It would seem to me that it might be better to connect an external hard disk to the AirPort Extreme and treat it as a Time Capsule. This way you get the benefit of over the air backups but can replace or even remove (for safe keeping) the hard disk.

Experiments and what I learned

File sharing has been possible with AirPort Extreme routers for a long time now. You can plug a USB hard disk into the router, find it on your home network, and copy files to and from it. However, the Time Machine software would not work with disks connected this way. No doubt there were many reasons for this but the one that seems likely is that the firmware on the AirPort router has to be able to wake a connected disk from sleep when the Time Machine software wants to use it. And, once the copying is done, the disk needs to be able to spin down.

When I started researching this a few weeks ago I found this article on TidBits: Use Time Machine with the 802.11ac AirPort Extreme Base Station. The article is a few years old and comments are closed but it was a useful read for me.

Then I read the Time Machine entry on Wikipedia: Time Machine (OS X) and specifically noted this:

“On a Time Capsule, the backup data is stored in an HFS+ disk image and accessed via Apple Filing Protocol. Although it is not officially supported, users and manufacturers have configured Linux servers and network-attached storage systems to serve Time Machine-enabled Macs.”

I then did a bit more digging and found this from Apple: AirPort base stations: About USB disks

“OS X Time Machine supports compatible unencrypted USB disks connected to AirPort Time Capsule (802.11n and 802.11ac), and AirPort Extreme (802.11ac).”

Then I found this piece by Apple: Backup disks you can use with Time Machine

“An external USB drive connected to an AirPort Time Capsule (any model) or AirPort Extreme (802.11ac model only)”

Time Machine has two different file protocols for two different ways storage devices are connected to a Mac. USB, Firewire, or Thunderbolt disks directly connected to the Mac get a different type of backup than Time Capsules or disks connected via USB to an AirPort Extreme both of which are being written to over the air. I found this out by noting that when I first connected my already in-use Time Machine hard disk to my AirPort base station Time Machine would not continue to backup to the existing file(s), it kept wanting to make a new backup. This is because the local backup files are different from the networked backup files. This difference is probably because of security and possibly other speed related issues.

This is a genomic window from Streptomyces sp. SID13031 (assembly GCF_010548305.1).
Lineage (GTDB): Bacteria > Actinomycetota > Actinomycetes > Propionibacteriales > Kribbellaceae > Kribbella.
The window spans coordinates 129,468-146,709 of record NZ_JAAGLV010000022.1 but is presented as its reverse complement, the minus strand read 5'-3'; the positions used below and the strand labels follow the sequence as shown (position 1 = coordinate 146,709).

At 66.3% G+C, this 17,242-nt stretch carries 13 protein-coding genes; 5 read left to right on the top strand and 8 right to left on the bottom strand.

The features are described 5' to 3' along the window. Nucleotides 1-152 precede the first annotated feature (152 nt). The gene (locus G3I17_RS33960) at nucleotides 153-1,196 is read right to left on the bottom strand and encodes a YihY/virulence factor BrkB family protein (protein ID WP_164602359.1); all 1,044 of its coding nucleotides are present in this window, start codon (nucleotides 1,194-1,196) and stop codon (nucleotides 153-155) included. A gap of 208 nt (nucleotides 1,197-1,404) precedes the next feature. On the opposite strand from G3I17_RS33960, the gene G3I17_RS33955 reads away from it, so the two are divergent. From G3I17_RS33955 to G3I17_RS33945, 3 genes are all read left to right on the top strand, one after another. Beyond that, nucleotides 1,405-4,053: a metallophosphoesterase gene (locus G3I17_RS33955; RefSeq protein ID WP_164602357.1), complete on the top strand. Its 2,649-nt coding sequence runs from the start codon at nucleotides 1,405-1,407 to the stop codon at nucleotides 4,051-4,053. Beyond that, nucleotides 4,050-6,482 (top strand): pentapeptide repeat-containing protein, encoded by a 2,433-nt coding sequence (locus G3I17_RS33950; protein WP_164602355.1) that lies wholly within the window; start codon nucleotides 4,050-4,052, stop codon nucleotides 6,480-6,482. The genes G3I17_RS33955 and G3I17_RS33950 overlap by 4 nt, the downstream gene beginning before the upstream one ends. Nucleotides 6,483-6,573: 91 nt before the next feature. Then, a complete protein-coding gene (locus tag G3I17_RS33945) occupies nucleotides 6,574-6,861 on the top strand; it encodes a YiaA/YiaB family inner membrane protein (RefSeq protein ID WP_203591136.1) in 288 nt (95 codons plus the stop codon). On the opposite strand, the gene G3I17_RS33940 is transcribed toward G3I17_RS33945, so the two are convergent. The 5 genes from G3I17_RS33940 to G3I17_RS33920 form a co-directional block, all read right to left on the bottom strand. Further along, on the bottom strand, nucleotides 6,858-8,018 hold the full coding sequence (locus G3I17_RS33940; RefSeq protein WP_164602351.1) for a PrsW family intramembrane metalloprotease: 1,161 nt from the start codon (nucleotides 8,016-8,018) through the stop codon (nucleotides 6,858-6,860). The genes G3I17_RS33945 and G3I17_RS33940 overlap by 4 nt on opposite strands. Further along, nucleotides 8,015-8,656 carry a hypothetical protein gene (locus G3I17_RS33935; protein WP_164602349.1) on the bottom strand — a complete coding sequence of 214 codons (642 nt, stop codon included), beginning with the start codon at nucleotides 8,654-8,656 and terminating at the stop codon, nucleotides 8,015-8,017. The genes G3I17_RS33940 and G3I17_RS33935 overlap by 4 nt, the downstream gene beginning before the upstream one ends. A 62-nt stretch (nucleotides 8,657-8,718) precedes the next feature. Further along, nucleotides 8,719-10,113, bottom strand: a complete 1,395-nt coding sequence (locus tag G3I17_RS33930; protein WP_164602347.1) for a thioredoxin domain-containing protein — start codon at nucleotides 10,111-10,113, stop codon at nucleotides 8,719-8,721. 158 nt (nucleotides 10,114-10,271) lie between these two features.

How to do it

You’ll need a hard disk or SSD with at least as much storage as the disk you’re backing up. A Time Capsule will back up multiple machines on a network so you need to add up the sizes of all the various machines you’re backing up.

Time Machine will continue making incremental backups until it runs out of room, then it starts deleting the oldest backups.

My wife has a MacBook Air with 128GB of SSD, I have a MacBook Pro with 1TB of SSD. Neither of us has more than half of our storage used.

I had an older 1TB Lacie Rugged Drive with a USB 3 port on it. Its not super fast (5400 RPM) but given that it’s connected via USB 2 I figured drive speed wasn’t an issue. If I buy another hard disk for this I’ll no doubt get a 3 or 4TB disk.

I found that desktop (AC powered) vs portable (bus powered) isn’t an issue as long as the disks adhere closely to the USB protocols (for mounting and sleeping).

Format the disk with disk utility as you would a normal, modern OS X disk: Mac OS Extended (Journaled). Consider naming it “Time Machine” or “Backup” or something other than “Untitled.”

Connect the formatted, empty disk to your AirPort Extreme base station’s USB port.

Run the AirPort Utility, click on your AirPort Extreme, and click “edit.”

Click the “Disks” tab.

Click Enable File Sharing.

Secure Shared disks with a password. It can be a simple password and each machine using this disk will store the password in its keychain.

You could also use “Accounts” to remember the Mac OS X accounts using the disk. We used password.

I did not click the “Share disks over WAN” checkbox. Checking this would allow you to get to this disk from outside your home network. This is probably safe but somehow it scares me. If anyone reading this has experience doing this I’d love to hear about it.

When you have this screen set up as you want it, click “Update” at the bottom to update the settings on your AirPort Extreme.

That’s it, you’re done.

You should see your AirPort Extreme base station in the finder on the left side of the main Finder window under “Shared” but if you don’t, you will the next time you log in or restart. You don’t need to interact with the disk there unless you want to use it for non-Time Machine related file sharing.

Go to the Apple Menu and choose System Preferences, then click on Time Machine in the bottom row of icons.

Turn Time Machine on if it was off, select disk and consider clicking the “Show Time Machine in Menu Bar” checkbox so you can monitor things easily as you get started with this.

After this, backups should happen automatically. The first backup takes a long time but what’s great about this is you just go about using your machine as always and it will stop and restart on its own. My machine’s screen went to sleep but as far as I know, Time Machine kept working in the background. My wife leaves her machine open but sleeping and it wakes up and does it’s backup, then goes back to sleep. Very slick.

You can monitor what’s happening in the Time Machine preferences pane which you can now get to easily in the Time Machine menu on the menu bar.